Breaking News by Ehsan Masood

‘This is your daughter, isn’t she?’ The voice was direct; the question unam­biguous. ‘Is this your daughter; have you tried to sell your child?’ An impov­erished young mother had opened the door of her house to what she thought were visitors. The visitors were actually a TV crew from ARY TV, one of Pakistan’s popular private television channels. She stared in stunned silence through the gap between the wooden door and frame. Standing on the other side was a reporter cradling a baby. Like a volley, the question came again. ‘Is this your daughter; have you tried to sell your child?’

‘No, it isn’t,’ she replied, barely audible. ‘It isn’t my child.’

‘Swear on the Qur’an that it isn’t.’

More silence followed, before she begged the crew to turn off the cameras and she promised to let him inside. A few seconds later viewers to this incident, broadcast in January 2012, were led inside a one-room shack, the cameras still rolling.

Babies and young children are traded all over the world, but in Pakistan child trafficking is believed to be of epidemic proportions. The demand is from a spectrum of society, from leaders of professional begging syndicates, an industry of Bill Sykes in need of their Oliver Twists; to wealthy couples who want to avoid the lengthy process of a formal adoption.

Pretending to be an interested buyer, the ARY reporter had managed to trace one such child back to its mother. Having gained access to the inside of her house the cameras were back on. Speaking slowly, the mother explained that she had given birth to five children and that her husband, a security guard, earned a paltry £40 a month. The family were in debt and on most days there wasn’t enough food to go round: she felt she had no choice but to sell one of her children, which she did for £60. ‘Which mother could ever sell one of her children,’ she said, breaking down. ‘Believe me; believe me,’ she begged. ‘I had no choice.’ At this point the camera zoomed out so that more of the sparse room was visible; except that it wasn’t that sparse. Seated on the bed and on the floor were members of the woman’s wider family, including all of her children.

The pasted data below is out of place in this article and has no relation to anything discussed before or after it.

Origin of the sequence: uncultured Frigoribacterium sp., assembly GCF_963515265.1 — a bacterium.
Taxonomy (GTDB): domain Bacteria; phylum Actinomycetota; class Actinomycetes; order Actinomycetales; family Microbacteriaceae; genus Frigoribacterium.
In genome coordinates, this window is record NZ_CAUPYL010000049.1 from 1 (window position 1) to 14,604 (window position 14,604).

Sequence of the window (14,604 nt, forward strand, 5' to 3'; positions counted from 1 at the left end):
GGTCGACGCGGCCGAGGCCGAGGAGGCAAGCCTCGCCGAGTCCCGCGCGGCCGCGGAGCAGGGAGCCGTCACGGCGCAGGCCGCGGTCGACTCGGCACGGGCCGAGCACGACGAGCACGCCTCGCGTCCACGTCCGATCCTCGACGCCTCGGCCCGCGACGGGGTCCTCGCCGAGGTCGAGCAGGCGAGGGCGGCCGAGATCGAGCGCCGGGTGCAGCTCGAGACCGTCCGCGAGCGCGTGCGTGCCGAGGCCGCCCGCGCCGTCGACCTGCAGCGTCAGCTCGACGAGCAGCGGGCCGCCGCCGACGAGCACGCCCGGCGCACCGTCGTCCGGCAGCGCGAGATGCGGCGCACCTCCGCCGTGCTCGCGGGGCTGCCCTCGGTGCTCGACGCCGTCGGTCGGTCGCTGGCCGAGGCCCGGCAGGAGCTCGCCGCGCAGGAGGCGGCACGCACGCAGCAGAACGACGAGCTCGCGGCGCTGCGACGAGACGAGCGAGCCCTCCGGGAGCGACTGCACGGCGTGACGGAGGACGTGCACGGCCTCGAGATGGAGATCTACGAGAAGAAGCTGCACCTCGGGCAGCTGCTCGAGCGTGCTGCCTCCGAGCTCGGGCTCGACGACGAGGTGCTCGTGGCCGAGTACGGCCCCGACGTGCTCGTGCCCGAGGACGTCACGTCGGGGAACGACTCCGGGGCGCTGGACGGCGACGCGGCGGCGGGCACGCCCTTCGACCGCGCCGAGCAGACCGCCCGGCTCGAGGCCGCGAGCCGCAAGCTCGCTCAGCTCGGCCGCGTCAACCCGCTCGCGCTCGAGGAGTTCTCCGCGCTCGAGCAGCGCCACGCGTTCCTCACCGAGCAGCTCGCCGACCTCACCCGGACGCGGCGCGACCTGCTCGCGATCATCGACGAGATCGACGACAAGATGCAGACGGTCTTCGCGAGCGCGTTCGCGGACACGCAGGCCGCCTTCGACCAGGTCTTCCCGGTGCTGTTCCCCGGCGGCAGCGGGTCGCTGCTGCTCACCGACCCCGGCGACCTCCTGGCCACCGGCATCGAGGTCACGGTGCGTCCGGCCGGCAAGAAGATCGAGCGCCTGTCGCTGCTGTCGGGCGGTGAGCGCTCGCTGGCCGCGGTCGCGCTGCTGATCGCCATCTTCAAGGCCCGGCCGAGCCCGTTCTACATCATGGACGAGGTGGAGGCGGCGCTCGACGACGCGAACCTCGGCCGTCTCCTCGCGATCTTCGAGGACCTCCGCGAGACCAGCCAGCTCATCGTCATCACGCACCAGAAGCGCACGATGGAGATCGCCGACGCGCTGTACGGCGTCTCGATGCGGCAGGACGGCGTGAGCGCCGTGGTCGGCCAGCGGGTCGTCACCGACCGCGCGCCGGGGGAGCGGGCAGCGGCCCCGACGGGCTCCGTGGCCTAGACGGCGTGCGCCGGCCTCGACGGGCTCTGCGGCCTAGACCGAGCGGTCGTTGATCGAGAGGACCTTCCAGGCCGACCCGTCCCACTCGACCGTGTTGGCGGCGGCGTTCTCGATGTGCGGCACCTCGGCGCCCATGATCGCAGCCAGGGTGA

On that same January day, ARY TV, along with practically every Pakistani news channel, was broadcasting a most unlikely news-flash; unlikely that is for a country officially an Islamic republic. Wars, natural disasters, political events were of no consequence on that morning. Instead, the news ticker at the top of every ARY’s viewer’s screen was carrying breaking news in the life of Lahore-based actress and model Veena Malik. No ordinary model, Malik is in fact Pakistan’s first ever topless celebrity. She posed nude for the December 2011 cover of the India edition of the British men’s magazine FHM. The cover shows Malik sans clothes with the letters ‘ISI’ stencilled, or tattooed in large lettering on her arm. ISI, or Inter Services Intelligence, being the country’s all-powerful spy agency run by the military, which is where Malik’s father once served.

Reporters follow her every move and on that day had traced Malik’s whereabouts to the front desk of a Lahore police station. Her reason for going was to apply for a ‘police character certificate’, a peculiarly Pakistani piece of bureaucracy and a requirement for a citizen who needs a visa to travel abroad. A character certificate is not, as the name suggests, a certifi­cate confirming the strength of the holder’s moral fibre. It is, in fact, a piece of paper confirming more mundane details such as their name, date of birth and home address. Pakistan’s police service holds the right to issue one of these certificates without which citizens are forbidden to travel. The TV networks of course knew this, but no matter: why let the facts get in the way of a good story. ‘Veena Malik seeks character certificate’ is the kind of headline that any editor would find almost impossible to turn down and so, tongues firmly in cheeks, ARY along with many other networks continued to give plenty of airtime to this event.

Television in Pakistan has come a long way during the last decade.

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